As a child, I grew up with the knowledge and belief in the historical Jesus. I didn't know I wasn't saved then. I thought I believed in Jesus, but, in reality, I believed He existed. I believed the things I was told He did, but there were no identifying marks in me that I was a Christian. I guess I believed he was the Son of God, but it was more of a story to me. I relied on "feeling" it's truth-and never felt it. My "religion" was something that I dealt with at our Catholic school, but we didn't talk about it at home. It was something I could easily turn on and off. I've always been a people-pleaser, so, naturally, I wanted God to be pleased with me for as long as I can remember. Unfortunately, like a lot of people, I believed the lie that I had to earn it, to perform for acceptance and salvation. If I had a bad day, I felt like God was just done with me. How could the God of the Universe love someone like me?
I have been chubby for-well-as long as I can remember. I can remember getting sick of lunch meat and eating butter sandwiches that were an inch thick. My mom told me I used to eat whole bags of sour cream and onion chips. When I felt like I couldn't do anything right (or when things did go right!), food would comfort me. It always tasted good, and a happy stomach never let me down. As I went into middle school, I became more and more aware of how different I was (aka bigger than everyone else) and how much I hated myself for it. It wasn't just hate. I loathed myself and started to "cut". I realized I could punish myself for the hate I felt and let it out without hurting anyone else (or so I thought. Just ask my parents how that went). When my plot was foiled it turned into alcohol, drugs, and bulimia. As thankful as I am that my parents moved us to Europe for most of my adolescent life, the readily-accessible alcohol and drugs didn't help a girl like me. My biggest problem was being able to be everything and everyone at once- top of my class, a jock, club volleyball, principal's babysitter, tutor, coach, smoke pot and get drunk. I hid the bad things like a champ. I was so far past wanting to please God that I flat out didn't care anymore. As I approached the end of high school, I didn't have a clue what I wanted to do with my life. Somehow God pulled me to K-State and I followed.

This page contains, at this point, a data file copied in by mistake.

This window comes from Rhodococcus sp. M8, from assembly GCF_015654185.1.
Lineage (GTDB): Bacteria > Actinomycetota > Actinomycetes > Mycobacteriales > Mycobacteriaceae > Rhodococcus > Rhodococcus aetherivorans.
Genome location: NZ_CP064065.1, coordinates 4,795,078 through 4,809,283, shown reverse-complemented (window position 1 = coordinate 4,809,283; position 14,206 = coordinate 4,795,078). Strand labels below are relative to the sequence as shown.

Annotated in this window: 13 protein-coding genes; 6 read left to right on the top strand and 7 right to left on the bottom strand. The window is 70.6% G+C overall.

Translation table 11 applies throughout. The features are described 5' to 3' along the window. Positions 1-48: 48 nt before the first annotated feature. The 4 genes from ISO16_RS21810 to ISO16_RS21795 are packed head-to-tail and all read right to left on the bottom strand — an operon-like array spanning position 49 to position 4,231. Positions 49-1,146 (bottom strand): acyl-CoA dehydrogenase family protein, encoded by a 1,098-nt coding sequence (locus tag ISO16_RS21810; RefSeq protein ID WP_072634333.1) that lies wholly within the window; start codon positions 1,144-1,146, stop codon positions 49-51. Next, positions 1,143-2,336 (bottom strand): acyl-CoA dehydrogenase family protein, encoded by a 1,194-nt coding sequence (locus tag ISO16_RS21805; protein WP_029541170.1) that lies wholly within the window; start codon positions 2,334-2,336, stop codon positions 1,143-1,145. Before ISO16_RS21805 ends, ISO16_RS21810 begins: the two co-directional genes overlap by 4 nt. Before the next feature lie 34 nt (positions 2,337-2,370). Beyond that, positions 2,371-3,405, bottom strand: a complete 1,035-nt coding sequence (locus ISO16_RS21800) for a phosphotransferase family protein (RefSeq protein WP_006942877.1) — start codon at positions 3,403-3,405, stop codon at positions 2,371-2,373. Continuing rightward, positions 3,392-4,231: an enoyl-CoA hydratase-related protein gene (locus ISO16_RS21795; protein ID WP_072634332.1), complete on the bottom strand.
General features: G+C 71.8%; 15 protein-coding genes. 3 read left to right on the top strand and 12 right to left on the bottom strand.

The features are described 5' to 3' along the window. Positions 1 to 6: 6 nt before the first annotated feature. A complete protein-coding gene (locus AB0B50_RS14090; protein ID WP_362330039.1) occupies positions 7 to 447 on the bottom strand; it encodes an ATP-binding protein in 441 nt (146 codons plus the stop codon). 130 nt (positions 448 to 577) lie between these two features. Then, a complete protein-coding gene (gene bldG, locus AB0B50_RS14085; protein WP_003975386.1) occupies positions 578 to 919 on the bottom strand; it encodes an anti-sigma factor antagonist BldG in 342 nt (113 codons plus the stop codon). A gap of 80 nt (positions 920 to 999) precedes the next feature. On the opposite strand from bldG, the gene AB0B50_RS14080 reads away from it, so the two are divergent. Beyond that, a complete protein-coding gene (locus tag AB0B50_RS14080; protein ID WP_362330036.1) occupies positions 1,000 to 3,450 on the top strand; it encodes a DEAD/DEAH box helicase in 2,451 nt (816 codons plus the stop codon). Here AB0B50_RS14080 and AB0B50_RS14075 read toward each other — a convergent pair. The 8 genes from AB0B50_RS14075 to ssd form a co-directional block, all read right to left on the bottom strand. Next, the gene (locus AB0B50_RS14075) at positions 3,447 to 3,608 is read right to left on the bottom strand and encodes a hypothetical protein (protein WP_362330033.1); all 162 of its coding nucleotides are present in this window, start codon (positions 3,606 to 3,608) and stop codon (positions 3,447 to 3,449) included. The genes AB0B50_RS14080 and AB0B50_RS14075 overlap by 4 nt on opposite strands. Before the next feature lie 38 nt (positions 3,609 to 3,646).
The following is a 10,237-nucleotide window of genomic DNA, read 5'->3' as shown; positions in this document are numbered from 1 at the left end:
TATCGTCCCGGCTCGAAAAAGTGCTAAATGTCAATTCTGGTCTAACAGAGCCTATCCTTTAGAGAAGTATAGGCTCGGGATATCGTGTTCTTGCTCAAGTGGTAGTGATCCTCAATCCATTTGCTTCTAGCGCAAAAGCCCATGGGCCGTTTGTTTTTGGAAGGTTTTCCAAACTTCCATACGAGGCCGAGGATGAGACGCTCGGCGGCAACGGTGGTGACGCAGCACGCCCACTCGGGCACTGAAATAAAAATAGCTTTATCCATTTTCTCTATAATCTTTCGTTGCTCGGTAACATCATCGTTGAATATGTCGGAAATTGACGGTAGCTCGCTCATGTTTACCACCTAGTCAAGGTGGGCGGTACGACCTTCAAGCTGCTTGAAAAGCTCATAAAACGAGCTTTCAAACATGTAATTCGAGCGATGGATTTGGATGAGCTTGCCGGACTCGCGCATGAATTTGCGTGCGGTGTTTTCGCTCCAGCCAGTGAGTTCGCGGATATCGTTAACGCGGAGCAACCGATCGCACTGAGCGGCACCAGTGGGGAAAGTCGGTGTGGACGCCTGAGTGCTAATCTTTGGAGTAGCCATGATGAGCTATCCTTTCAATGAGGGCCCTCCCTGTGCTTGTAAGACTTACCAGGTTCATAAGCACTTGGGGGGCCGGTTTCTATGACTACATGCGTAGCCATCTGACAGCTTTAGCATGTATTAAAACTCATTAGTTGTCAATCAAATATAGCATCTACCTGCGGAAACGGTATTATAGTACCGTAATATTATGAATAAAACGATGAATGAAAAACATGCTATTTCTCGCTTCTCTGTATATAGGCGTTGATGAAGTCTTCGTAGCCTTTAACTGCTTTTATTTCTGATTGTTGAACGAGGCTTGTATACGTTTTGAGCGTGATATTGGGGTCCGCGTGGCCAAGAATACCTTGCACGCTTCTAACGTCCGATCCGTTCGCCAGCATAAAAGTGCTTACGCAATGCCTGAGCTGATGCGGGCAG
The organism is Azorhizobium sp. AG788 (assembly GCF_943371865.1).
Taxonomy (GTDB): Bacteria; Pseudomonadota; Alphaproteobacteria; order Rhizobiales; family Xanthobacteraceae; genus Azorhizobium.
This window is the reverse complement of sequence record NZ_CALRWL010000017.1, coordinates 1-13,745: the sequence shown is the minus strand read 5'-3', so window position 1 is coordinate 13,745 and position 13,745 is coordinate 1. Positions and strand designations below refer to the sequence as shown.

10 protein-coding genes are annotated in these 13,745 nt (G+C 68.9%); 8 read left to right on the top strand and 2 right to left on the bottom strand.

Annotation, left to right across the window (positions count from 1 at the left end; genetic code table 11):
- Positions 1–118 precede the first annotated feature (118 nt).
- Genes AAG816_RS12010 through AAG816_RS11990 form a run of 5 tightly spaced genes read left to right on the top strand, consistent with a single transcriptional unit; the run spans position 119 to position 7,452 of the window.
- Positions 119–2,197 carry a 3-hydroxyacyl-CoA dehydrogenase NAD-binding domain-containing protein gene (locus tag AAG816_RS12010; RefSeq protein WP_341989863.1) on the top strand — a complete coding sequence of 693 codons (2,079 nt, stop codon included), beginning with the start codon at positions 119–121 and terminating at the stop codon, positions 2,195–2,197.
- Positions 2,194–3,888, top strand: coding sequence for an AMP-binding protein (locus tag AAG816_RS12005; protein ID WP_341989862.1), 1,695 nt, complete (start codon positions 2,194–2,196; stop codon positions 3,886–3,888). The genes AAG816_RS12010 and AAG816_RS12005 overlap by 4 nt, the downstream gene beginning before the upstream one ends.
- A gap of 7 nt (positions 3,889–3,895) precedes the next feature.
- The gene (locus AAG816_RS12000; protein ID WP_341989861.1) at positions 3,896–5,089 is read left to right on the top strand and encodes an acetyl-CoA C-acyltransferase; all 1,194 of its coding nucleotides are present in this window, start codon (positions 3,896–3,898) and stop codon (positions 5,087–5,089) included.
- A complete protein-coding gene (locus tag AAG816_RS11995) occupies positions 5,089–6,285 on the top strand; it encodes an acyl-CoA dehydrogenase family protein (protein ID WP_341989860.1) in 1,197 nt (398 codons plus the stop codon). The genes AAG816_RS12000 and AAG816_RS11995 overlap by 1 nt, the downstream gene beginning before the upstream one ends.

One of my high school friends went to K-State, too, and was a Christian. One day, I decided I wanted a Bible-something I had never owned before. We went and bought one in September of 2005. On our way home, we ran into a girl that invited us to Navigators, a campus ministry that met every Thursday. I didn't know her or what "Navs" was, but we gave it a shot.
It blew my mind. I didn't know what contemporary Christian music sounded like. I didn't know people-young people- worshipped. Hands in the air, arms and heart wide open, tears and joy all at the same time. "Where am I?" I thought. Somewhere I want to be, that's for sure. I joined a freshman bible study (who was led by the girl that invited us to Navs and who also discipled me for several months!) and accepted Christ as my savior at a conference in Iowa on October 22nd in 2005.